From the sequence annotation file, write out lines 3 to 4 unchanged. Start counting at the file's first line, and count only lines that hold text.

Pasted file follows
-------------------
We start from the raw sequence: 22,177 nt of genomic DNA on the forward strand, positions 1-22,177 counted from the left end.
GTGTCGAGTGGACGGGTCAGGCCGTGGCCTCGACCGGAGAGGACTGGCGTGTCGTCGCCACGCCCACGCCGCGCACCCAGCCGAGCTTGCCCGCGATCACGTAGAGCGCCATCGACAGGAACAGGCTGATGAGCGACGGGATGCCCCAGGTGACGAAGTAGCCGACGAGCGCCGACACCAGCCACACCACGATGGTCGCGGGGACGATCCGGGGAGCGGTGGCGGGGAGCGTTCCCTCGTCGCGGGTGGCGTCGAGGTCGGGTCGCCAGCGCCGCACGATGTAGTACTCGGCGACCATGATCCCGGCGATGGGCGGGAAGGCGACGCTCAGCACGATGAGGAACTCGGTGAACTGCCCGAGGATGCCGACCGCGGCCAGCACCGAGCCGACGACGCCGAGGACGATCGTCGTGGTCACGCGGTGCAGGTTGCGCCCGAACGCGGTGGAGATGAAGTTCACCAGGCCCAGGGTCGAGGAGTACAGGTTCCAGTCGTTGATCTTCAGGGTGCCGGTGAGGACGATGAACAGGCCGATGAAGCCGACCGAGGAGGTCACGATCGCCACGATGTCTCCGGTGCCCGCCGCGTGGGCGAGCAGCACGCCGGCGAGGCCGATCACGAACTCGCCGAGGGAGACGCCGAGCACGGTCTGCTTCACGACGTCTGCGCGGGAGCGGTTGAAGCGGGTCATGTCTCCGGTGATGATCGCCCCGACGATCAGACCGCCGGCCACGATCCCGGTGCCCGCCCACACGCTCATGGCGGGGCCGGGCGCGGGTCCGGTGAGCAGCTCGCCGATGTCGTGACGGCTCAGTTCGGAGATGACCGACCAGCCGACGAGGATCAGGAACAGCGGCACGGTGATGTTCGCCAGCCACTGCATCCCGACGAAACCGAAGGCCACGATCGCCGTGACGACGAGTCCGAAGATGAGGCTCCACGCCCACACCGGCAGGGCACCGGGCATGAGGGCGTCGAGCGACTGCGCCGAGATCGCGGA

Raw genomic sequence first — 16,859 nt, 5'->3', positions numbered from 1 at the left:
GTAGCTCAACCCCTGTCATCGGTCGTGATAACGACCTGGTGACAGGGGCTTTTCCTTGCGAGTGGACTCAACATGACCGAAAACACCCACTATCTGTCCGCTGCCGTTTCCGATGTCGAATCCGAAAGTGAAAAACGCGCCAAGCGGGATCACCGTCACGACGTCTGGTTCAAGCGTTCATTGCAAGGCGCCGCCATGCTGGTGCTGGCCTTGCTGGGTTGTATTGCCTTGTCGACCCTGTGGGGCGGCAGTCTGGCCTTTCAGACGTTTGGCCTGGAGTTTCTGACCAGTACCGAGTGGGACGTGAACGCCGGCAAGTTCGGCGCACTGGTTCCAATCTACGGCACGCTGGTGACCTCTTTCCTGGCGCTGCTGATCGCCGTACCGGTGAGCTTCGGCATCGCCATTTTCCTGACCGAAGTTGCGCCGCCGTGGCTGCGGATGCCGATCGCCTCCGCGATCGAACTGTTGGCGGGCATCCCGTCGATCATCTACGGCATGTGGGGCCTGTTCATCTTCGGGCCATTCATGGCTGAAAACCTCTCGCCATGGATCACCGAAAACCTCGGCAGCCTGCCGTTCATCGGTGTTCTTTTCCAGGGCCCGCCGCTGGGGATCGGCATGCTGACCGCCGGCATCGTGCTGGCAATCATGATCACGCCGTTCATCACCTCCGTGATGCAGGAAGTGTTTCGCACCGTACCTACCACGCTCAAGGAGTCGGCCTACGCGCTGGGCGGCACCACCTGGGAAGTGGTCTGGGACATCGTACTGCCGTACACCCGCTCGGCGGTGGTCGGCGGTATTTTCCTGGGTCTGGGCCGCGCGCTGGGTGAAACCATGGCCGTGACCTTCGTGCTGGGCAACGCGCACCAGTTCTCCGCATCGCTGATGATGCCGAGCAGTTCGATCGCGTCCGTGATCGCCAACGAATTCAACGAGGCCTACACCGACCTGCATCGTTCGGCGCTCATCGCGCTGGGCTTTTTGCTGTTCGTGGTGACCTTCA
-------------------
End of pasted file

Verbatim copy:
Raw genomic sequence first — 16,859 nt, 5'->3', positions numbered from 1 at the left:
GTAGCTCAACCCCTGTCATCGGTCGTGATAACGACCTGGTGACAGGGGCTTTTCCTTGCGAGTGGACTCAACATGACCGAAAACACCCACTATCTGTCCGCTGCCGTTTCCGATGTCGAATCCGAAAGTGAAAAACGCGCCAAGCGGGATCACCGTCACGACGTCTGGTTCAAGCGTTCATTGCAAGGCGCCGCCATGCTGGTGCTGGCCTTGCTGGGTTGTATTGCCTTGTCGACCCTGTGGGGCGGCAGTCTGGCCTTTCAGACGTTTGGCCTGGAGTTTCTGACCAGTACCGAGTGGGACGTGAACGCCGGCAAGTTCGGCGCACTGGTTCCAATCTACGGCACGCTGGTGACCTCTTTCCTGGCGCTGCTGATCGCCGTACCGGTGAGCTTCGGCATCGCCATTTTCCTGACCGAAGTTGCGCCGCCGTGGCTGCGGATGCCGATCGCCTCCGCGATCGAACTGTTGGCGGGCATCCCGTCGATCATCTACGGCATGTGGGGCCTGTTCATCTTCGGGCCATTCATGGCTGAAAACCTCTCGCCATGGATCACCGAAAACCTCGGCAGCCTGCCGTTCATCGGTGTTCTTTTCCAGGGCCCGCCGCTGGGGATCGGCATGCTGACCGCCGGCATCGTGCTGGCAATCATGATCACGCCGTTCATCACCTCCGTGATGCAGGAAGTGTTTCGCACCGTACCTACCACGCTCAAGGAGTCGGCCTACGCGCTGGGCGGCACCACCTGGGAAGTGGTCTGGGACATCGTACTGCCGTACACCCGCTCGGCGGTGGTCGGCGGTATTTTCCTGGGTCTGGGCCGCGCGCTGGGTGAAACCATGGCCGTGACCTTCGTGCTGGGCAACGCGCACCAGTTCTCCGCATCGCTGATGATGCCGAGCAGTTCGATCGCGTCCGTGATCGCCAACGAATTCAACGAGGCCTACACCGACCTGCATCGTTCGGCGCTCATCGCGCTGGGCTTTTTGCTGTTCGTGGTGACCTTCA